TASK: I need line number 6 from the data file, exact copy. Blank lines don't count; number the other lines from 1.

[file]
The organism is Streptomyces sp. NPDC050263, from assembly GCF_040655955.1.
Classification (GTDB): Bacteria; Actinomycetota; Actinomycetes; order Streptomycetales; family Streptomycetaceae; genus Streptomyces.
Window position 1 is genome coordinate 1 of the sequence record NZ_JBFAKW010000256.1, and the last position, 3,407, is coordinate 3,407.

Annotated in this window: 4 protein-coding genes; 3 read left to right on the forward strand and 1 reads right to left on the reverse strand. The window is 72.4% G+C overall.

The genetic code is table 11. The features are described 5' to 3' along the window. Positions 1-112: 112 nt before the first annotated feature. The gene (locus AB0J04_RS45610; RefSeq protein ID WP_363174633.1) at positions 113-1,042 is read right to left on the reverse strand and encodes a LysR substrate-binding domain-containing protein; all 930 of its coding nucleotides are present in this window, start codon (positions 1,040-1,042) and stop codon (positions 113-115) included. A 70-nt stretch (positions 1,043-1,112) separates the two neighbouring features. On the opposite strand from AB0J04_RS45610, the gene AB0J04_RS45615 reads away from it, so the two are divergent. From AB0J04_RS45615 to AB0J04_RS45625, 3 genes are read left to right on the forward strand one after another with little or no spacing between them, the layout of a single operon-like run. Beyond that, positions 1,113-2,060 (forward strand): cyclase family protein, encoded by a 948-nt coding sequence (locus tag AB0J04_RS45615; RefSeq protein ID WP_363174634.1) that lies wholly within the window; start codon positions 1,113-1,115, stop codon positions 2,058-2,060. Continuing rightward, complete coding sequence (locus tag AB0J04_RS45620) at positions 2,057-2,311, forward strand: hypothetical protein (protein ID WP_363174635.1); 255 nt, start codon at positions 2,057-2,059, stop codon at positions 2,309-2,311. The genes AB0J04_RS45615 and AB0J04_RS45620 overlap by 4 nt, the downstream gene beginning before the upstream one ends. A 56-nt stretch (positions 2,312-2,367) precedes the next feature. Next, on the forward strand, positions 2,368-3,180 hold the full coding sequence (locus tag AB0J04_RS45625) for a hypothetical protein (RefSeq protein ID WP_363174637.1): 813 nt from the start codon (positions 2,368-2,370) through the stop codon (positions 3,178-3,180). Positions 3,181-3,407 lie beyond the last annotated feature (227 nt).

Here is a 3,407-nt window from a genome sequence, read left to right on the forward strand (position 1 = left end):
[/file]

Here is a 3,407-nt window from a genome sequence, read left to right on the forward strand (position 1 = left end):